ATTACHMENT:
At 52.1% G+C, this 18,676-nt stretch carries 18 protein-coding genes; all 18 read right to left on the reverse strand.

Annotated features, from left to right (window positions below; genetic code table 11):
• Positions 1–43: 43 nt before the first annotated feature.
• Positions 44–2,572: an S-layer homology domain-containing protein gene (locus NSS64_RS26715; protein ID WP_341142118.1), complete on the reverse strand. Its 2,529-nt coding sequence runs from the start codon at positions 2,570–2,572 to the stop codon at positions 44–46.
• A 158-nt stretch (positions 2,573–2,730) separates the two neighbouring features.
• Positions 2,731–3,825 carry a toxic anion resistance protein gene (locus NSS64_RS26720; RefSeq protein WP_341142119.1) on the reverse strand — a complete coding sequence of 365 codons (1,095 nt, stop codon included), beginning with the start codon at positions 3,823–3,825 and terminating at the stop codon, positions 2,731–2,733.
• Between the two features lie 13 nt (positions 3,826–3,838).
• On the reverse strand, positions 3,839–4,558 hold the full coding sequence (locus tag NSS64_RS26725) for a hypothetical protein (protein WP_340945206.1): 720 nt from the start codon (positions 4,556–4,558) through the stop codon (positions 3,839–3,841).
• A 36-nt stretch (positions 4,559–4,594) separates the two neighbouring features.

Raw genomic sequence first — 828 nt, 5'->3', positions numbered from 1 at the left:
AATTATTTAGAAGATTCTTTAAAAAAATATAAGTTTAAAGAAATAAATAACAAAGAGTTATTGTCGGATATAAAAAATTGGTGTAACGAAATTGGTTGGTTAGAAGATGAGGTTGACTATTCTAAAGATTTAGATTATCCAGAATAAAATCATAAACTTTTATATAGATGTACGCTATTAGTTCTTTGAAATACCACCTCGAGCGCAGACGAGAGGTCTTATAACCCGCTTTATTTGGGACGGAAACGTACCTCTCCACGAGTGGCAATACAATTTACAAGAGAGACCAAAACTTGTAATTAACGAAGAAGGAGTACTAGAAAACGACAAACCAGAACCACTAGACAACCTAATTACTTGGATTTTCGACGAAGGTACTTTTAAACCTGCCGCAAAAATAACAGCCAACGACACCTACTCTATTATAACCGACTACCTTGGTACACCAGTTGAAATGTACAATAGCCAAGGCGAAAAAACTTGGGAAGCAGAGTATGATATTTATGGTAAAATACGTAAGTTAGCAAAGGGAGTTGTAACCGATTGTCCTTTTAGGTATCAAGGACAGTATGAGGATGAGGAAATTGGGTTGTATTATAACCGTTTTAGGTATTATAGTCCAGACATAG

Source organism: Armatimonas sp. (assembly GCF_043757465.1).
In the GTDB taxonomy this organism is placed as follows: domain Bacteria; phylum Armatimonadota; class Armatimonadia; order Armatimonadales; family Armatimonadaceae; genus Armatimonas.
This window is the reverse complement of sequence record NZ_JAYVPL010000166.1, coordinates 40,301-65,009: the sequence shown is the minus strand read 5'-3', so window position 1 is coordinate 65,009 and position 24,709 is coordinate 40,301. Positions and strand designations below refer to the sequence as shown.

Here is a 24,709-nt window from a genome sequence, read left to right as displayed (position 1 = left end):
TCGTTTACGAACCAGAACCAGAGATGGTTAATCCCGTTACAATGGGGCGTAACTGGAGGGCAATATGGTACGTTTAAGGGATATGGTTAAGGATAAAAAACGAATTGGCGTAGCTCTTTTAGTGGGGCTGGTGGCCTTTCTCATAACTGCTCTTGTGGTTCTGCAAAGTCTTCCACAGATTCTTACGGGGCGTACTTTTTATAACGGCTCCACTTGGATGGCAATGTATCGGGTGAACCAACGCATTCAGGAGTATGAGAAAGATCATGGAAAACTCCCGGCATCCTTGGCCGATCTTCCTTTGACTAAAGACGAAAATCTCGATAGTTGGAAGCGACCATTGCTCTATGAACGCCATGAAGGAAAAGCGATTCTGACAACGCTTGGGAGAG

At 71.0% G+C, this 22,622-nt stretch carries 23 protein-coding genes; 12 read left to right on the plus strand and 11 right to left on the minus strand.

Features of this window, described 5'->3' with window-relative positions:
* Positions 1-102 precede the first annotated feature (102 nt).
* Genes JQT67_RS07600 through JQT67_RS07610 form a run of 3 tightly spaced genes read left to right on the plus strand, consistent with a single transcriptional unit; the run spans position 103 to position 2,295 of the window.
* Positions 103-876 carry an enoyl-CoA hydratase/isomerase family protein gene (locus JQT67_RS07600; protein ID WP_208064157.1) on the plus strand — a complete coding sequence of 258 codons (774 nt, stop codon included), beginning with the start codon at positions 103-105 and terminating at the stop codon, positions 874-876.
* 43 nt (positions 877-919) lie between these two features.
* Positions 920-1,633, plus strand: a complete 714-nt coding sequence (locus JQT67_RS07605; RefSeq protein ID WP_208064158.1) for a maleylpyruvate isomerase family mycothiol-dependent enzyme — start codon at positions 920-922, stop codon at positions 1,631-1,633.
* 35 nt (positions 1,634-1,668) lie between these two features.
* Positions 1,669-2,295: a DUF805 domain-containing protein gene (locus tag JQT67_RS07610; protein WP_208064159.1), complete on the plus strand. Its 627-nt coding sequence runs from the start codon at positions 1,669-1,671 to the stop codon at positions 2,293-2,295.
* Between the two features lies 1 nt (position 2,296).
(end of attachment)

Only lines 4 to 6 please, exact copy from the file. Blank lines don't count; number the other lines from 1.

• Positions 44–2,572: an S-layer homology domain-containing protein gene (locus NSS64_RS26715; protein ID WP_341142118.1), complete on the reverse strand. Its 2,529-nt coding sequence runs from the start codon at positions 2,570–2,572 to the stop codon at positions 44–46.
• A 158-nt stretch (positions 2,573–2,730) separates the two neighbouring features.
• Positions 2,731–3,825 carry a toxic anion resistance protein gene (locus NSS64_RS26720; RefSeq protein WP_341142119.1) on the reverse strand — a complete coding sequence of 365 codons (1,095 nt, stop codon included), beginning with the start codon at positions 3,823–3,825 and terminating at the stop codon, positions 2,731–2,733.